Starry Internet and Marvell want to bust open the ISP industry

Enterprise



Expanding and upgrading wireless networks requires an astounding amount of investment, both in terms of time and resources. As we head into the era of 5G connectivity, that investment only increases.

But Starry Internet, founded by Chet Kanojia, is looking to lower the cost for the entire industry through a new partnership with Marvell.

Partnering with Marvell, the maker of the 802.11ac and new 802.11ax chipsets, Starry plans to release the reference designs for their fixed wireless technologies. This will incorporate elements of Starry’s millimeter wave fixed wireless IP for pre-standard 5G connectivity, letting any operator across the globe manufacture their own Starry Point devices and sell/distribute their own 5G network.

But let’s back up.

Starry Internet launched back in January of 2016 with a brand new way to deliver internet to urban areas. Using a phased array laser atop a building in a city center, users could connect to ultrafast internet through a device called the Starry Point. The Starry Point would sit outside the user’s window or on their roof and receive connectivity, via millimeter wave technology (the same stuff used in the TSA scanners at the airport), to their home.

The company has raised $63 million thus far, but revolutionizing an industry can be expensive nonetheless, especially when it’s dominated by a small number of incumbents.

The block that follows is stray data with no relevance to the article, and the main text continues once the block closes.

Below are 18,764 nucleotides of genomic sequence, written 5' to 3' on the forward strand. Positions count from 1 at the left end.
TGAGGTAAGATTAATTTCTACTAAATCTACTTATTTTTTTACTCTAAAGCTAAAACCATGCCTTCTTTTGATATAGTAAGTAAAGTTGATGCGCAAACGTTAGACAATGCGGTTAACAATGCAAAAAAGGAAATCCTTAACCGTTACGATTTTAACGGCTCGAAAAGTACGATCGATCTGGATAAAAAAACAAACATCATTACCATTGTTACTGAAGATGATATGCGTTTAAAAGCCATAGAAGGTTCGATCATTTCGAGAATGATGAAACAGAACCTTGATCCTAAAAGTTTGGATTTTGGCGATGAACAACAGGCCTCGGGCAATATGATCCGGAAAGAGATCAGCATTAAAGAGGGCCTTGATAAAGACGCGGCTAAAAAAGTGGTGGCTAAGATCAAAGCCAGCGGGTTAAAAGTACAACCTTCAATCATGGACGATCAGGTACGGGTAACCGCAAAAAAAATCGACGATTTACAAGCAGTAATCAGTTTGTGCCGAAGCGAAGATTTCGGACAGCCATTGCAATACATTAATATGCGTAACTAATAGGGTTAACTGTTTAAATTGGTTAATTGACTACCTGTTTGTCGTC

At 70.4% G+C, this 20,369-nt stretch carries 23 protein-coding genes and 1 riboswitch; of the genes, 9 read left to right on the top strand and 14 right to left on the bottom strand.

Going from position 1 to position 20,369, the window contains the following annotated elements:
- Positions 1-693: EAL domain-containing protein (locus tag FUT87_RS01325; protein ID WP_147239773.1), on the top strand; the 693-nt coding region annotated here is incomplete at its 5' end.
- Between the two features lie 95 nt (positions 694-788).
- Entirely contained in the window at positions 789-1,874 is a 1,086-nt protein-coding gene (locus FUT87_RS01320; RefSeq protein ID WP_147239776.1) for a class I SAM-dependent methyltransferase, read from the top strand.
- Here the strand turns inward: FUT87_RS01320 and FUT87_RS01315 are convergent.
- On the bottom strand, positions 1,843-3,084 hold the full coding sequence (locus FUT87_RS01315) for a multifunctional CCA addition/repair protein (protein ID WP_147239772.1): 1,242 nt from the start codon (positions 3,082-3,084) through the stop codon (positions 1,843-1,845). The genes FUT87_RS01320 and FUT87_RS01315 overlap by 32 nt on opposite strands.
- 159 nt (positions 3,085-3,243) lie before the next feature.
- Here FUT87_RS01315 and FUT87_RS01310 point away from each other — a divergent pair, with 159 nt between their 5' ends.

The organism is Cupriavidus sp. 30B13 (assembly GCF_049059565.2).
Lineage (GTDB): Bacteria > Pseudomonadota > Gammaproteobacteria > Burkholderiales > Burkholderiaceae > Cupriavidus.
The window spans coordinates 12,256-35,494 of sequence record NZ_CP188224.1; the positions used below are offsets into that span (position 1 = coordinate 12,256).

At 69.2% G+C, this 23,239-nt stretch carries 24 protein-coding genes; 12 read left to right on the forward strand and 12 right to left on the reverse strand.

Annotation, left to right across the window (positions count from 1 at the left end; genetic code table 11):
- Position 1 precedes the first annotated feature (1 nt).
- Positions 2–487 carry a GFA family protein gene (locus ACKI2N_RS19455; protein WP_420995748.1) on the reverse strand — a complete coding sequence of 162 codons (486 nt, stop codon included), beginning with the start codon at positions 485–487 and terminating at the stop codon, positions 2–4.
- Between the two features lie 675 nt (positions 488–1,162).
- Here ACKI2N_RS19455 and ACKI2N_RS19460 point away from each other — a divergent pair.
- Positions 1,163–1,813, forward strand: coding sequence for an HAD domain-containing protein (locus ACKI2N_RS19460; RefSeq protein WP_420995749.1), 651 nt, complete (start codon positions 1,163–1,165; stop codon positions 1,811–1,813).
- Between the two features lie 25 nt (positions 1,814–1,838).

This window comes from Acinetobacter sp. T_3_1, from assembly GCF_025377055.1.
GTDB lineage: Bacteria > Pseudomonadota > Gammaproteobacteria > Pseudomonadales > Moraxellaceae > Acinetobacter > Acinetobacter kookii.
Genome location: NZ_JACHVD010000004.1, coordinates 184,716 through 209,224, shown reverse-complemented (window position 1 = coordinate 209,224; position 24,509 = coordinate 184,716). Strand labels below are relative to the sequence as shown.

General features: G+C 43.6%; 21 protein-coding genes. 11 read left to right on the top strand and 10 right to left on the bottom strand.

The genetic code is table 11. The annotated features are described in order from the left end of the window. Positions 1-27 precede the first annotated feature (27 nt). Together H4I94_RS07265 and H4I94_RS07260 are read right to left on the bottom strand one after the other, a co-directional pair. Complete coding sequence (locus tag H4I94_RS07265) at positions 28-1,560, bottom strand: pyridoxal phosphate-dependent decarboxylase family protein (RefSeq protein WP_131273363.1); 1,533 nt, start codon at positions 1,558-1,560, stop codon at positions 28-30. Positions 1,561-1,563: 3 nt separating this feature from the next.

To lower costs for both Starry and the wireless industry as a whole, Starry is getting the help of Marvell to build the actual radio chipset for the Starry Point system in the 802.11ax chip. Moreover, Starry and Marvell are now licensing their reference designs so that anyone can get into the wireless game. You can imagine electric companies, home security companies, smaller operators and contract manufacturers themselves getting into the game and creating more competition, all on the back of Starry’s technology.

Kanojia likens the move to Tesla’s battery business. Tesla is investing long-term in Gigafactories and opening up access to Supercharging stations and Tesla patents in hopes that the whole industry will move forward with electric. This will open up the market to electric vehicles, lowering overall cost and putting Tesla at an advantage through the Gigafactories.

This isn’t Kanojia’s first project, and it may not even be his most ambitious.

Aereo was founded back in 2010, and used large collections of micro antennae to let users watch broadcast television through their computer, phone or set top box. In essence, the antenna functioned as rabbit ears which users would rent on a monthly basis for access to a small variety of channels, complete with DVR.

The broadcast industry hated this, as Aereo and those users paid nothing to access these broadcast channels (which are technically free), and sued Aereo to high hell. Eventually, the Supreme Court ruled in favor of the broadcast networks and sent Aereo into bankruptcy.

This time, Kanojia is targeting ISPs with a brand new technology. And it comes at an interesting time. With the recent ruling on repealing Net Neutrality rules, Starry’s decision to release reference designs should theoretically create a greater level of competition within the industry, which will put more power in the hands of consumers.



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